“Scuderia Ferrari’s 1000th Grand Prix is a very important milestone, therefore it had to be marked in a special way. That’s why we decided to run a unique livery on the cars for this event, with the SF1000s taking to the track at the Mugello Circuit in the Burgundy colour first seen on the 125 S, the first racing car to carry the Ferrari name. Even the look of the race numbers on Charles’ and Sebastian’s cars will reflect the tradition of the past, giving the impression of being hand-painted onto the bodywork, while the drivers’ race suits will also match the car colour.
It’s a tribute to our origins: to our starting point for the amazing Ferrari story, characterised by an endless desire to compete, alongside the will to build road cars that are exceptional in terms of technology and design. Ferrari is unique in the world because the company has the soul of a car manufacturer and of a racing team, an inseparable link that is never questioned.
Only a few months ago, no one could have imagined that our thousandth race could take place at our own Mugello circuit. I am pleased that in the Grand Prix official name, Formula 1 chose to pay tribute to Ferrari, the only team that has always been present in the sport’s seventy-one-year history.”
Sebastian Vettel #5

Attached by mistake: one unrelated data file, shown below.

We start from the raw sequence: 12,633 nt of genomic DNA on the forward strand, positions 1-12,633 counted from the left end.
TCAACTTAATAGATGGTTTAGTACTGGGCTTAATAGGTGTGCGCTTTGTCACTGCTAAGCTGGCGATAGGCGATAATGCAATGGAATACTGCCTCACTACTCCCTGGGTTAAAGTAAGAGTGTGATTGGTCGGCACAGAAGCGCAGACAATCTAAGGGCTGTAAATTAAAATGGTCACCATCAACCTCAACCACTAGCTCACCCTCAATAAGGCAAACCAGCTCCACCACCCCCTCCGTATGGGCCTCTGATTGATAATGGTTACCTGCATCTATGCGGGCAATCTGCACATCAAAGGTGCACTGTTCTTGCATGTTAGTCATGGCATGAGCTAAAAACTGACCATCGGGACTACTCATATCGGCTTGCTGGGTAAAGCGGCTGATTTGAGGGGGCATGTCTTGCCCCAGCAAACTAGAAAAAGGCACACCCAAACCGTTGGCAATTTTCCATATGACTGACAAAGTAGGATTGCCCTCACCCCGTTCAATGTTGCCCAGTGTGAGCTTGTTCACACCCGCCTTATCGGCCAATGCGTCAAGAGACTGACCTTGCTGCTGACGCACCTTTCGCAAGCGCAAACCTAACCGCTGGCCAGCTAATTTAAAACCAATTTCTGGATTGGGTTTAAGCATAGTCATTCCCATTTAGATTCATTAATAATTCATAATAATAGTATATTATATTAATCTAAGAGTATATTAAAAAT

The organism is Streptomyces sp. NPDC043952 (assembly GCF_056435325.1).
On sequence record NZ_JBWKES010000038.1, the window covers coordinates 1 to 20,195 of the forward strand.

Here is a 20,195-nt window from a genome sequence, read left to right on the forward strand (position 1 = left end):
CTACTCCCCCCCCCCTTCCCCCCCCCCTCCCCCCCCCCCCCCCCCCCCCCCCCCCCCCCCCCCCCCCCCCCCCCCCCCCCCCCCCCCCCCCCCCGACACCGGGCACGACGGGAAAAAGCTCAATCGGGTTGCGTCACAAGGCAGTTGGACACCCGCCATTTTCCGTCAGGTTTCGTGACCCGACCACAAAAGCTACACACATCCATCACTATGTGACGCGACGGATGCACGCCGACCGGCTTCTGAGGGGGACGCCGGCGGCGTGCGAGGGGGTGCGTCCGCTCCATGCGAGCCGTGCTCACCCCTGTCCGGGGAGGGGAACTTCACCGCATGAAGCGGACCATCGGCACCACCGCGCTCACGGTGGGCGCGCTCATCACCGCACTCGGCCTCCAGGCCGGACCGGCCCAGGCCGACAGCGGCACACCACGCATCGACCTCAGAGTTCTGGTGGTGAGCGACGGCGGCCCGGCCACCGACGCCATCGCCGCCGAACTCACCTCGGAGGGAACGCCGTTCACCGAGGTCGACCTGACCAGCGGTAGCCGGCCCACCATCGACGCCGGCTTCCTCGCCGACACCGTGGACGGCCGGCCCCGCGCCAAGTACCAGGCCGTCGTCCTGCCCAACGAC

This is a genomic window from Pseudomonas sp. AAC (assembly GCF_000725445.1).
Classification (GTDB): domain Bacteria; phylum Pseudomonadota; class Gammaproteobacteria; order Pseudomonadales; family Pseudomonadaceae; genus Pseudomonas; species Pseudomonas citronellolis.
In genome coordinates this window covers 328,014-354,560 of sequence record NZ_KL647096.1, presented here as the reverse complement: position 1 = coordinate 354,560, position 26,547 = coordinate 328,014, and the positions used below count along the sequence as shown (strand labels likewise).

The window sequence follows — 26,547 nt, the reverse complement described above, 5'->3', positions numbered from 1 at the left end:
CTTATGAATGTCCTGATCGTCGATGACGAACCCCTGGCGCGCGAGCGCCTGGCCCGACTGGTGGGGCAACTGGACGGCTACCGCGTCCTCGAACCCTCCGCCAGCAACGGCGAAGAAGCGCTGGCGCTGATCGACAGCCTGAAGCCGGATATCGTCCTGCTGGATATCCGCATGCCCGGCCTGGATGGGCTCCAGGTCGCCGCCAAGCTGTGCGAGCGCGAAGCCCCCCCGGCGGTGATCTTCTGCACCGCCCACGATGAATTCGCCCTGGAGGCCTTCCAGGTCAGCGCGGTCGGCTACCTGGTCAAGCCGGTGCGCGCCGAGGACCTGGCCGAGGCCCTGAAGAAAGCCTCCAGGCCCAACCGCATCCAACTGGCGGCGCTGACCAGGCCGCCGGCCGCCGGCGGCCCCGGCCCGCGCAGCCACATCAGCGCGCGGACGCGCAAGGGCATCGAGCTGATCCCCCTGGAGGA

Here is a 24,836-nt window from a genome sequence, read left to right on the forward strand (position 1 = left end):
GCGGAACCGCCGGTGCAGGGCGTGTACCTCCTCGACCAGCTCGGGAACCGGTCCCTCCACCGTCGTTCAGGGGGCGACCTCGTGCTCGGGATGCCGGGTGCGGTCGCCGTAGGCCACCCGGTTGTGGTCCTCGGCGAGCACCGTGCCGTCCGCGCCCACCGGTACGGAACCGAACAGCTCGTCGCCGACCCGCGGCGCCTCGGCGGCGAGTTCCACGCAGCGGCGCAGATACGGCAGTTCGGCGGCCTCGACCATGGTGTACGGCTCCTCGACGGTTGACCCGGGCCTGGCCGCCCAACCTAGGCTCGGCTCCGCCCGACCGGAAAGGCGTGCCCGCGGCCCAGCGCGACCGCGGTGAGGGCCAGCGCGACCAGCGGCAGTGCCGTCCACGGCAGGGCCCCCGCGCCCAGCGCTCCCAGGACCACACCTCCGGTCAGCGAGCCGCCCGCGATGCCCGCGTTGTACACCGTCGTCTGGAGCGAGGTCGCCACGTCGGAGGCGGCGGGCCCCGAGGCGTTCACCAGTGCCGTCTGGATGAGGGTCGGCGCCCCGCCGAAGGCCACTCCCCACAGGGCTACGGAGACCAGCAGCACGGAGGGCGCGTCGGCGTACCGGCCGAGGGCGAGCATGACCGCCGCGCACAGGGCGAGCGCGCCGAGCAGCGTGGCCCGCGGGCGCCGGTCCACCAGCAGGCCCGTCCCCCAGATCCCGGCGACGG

“It’s a great honour to be driving a Ferrari in what is the 1000th Grand Prix for this, the longest-serving of all Formula 1 teams. It will be even more of a pleasure to celebrate this anniversary at the Mugello Circuit and also because, for the first time this season, a few spectators will be allowed into the grandstands.
It is a very nice and super technical track with changes of gradient and very demanding corners. The track should better suit our car, so let’s hope we can deliver something to please the Tifosi, both at home and at the circuit.”
Charles Leclerc #16
“I can’t wait to be on track at Mugello with Ferrari. The circuit is really beautiful and on top of that, we are celebrating our team’s 1000th GP in Formula 1. I’m also pleased to learn there will be a few thousand fans in the grandstands.
The track has a very long straight, but it’s not super fast like the past two we raced on and so it should be a bit better suited to our car. It will be important to make the most of the track time available, as we have no data from which to start. We hope to put on a show for the people at home and those in the stands and also get back to picking up some good championship points.”
Last week in the team
Last week, Scuderia Ferrari took part in the Italian Grand Prix. Unfortunately, it was an extremely disappointing weekend as it ended with both cars retiring. Sebastian had to pull out after just six laps with a brake system issue, while Charles Leclerc crashed heavily into the barriers at the Parabolica while he was in a virtual third place. Fortunately, he was uninjured.
On Monday the usual engineering debrief took place in which all the data from the Monza race was analysed. At the same time, preparations were underway for the Grand Prix at Mugello, although there is no particularly useful data available given that the test back on 23 June was carried out using a two-year-old car. The track shares some characteristics with Silverstone, even if the surface material and the nature of some of the corners make it completely different from any other venue.